Alcohol does shorten your life
Sir, – I believe that Prof William Reville misses the policy implications of the recent Lancet alcohol article, which demonstrated the harmful effects of alcohol on life expectancy in almost 600,000 subjects in 83 prospective studies, with an analysis of 5.4 million person years (“First drinking ‘protects your heart’. Then it ‘shortens your life’. Who to believe?”, Science, May 17th).
The key results of this powerful and reliable study clearly and robustly demonstrate that the more alcohol an individual consumes, the greater the risk of premature death.
Compared to those individuals who drink less then 10 standard drinks (SD) per week (about five pints or just over one bottle of wine), those who consume 11 to 20 SD per week live on average six months less, those who consume 21 to 30 SD per week live one to two years less, and those who consume more than 35 SD per week four to five years less.
It is true that within the analysis, there were several distinct and opposite dose-response curves for cardiovascular disease, with evidence that low levels of alcohol consumption may protect from myocardial infarction and cardiovascular death. However, this data does not detract from the key finding that here is a linear relationship between alcohol consumption and risk of death.
Prof Reville does make a valid point in relation to the reliability of conflicting claims for various food and alcohol products. However, the safe conclusion to be drawn from the Lancet paper, and one that is consistent with the vast majority of the high-quality research and analysis, is that alcohol consumption of more than 10 SD per week is harmful and reduces life expectancy.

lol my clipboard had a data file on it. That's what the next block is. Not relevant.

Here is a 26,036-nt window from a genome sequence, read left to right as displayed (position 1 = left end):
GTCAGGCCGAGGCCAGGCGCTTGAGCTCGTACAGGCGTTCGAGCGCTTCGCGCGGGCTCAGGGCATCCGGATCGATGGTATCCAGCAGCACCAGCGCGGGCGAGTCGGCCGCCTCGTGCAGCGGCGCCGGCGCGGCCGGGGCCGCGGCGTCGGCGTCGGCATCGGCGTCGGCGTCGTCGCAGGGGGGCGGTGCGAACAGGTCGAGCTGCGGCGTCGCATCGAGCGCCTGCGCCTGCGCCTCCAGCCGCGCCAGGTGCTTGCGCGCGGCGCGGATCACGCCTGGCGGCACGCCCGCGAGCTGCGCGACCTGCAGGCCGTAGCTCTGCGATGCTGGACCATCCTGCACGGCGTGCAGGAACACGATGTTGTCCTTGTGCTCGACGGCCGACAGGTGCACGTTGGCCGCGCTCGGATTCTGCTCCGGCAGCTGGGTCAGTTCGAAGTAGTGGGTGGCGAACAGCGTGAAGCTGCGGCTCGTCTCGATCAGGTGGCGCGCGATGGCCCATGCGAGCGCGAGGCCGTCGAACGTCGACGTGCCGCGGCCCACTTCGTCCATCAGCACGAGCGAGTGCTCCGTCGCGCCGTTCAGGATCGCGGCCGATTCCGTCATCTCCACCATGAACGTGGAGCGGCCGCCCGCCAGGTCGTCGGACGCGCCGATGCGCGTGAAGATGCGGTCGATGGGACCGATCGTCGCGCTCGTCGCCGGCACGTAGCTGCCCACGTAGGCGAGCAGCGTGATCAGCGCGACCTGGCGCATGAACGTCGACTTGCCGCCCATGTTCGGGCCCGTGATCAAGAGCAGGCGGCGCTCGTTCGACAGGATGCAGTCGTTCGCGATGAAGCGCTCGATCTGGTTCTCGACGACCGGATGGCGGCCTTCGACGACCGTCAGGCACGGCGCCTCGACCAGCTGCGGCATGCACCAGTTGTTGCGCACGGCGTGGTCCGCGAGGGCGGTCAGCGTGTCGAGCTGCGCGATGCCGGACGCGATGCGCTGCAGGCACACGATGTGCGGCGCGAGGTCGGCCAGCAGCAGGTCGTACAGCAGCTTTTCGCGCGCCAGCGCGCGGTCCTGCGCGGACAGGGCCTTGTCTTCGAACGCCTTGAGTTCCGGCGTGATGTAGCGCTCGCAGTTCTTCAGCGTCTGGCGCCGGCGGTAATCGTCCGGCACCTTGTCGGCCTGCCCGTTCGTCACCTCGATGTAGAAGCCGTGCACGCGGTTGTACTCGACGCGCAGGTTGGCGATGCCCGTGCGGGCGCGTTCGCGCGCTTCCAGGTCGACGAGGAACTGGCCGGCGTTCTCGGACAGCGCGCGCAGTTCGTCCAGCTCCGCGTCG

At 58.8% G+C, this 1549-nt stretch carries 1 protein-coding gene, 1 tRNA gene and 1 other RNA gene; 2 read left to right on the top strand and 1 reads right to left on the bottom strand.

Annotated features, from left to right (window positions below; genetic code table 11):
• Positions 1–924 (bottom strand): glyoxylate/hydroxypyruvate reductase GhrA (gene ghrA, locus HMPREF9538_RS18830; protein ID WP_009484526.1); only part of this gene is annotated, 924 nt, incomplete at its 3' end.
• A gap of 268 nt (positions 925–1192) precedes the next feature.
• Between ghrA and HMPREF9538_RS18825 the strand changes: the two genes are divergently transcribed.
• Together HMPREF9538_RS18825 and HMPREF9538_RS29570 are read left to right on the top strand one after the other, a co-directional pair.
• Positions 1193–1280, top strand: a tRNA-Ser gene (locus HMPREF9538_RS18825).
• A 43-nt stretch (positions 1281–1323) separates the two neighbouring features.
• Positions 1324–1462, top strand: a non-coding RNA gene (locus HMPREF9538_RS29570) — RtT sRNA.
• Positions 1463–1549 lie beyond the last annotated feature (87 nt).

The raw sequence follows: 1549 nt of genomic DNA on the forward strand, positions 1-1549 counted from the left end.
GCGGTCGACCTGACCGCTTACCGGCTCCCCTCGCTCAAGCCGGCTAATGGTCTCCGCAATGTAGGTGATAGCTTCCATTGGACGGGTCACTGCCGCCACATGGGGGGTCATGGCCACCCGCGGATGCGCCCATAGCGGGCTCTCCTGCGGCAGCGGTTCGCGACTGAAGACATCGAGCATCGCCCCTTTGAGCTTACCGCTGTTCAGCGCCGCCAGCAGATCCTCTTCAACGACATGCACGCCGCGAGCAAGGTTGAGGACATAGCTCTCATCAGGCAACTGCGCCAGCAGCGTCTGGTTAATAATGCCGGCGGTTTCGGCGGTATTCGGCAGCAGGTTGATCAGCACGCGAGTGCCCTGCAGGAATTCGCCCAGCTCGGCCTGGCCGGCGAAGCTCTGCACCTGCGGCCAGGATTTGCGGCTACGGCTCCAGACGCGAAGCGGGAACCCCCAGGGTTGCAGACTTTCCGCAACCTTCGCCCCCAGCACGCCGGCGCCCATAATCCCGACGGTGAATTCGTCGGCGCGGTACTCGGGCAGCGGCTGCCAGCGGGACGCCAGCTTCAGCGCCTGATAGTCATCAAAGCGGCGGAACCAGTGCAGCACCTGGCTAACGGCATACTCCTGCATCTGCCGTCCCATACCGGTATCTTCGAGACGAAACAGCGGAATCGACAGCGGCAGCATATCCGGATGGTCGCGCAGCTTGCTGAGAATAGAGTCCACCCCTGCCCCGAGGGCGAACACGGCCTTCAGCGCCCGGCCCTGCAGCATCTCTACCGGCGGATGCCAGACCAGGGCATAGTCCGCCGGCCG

Adhering to an upper limit of 10 SD per week would also be consistent with the stated Government of reducing average alcohol consumption in Ireland from the current level of more than 11 to 9.1 litres of pure alcohol per individual per year by 2020.
Those of us who look after patients see the devastating and often fatal effects of alcohol on individuals. Alcohol causes more than 1,000 deaths per year in Ireland, consumes €1 in 10 in the health budget, contributes hugely to access problems in this health service such as the trolley crisis, and causes harm to family, friends and others.
The Lancet paper reinforces the urgent need to implement the Public Health Alcohol Bill, and the need to review and reduce Irish low-risk alcohol consumption guidelines. – Yours, etc,
MURRAY, MD FRCPI
and Royal College
of Physicians of Ireland
Policy Group on Alcohol,
South Frederick Street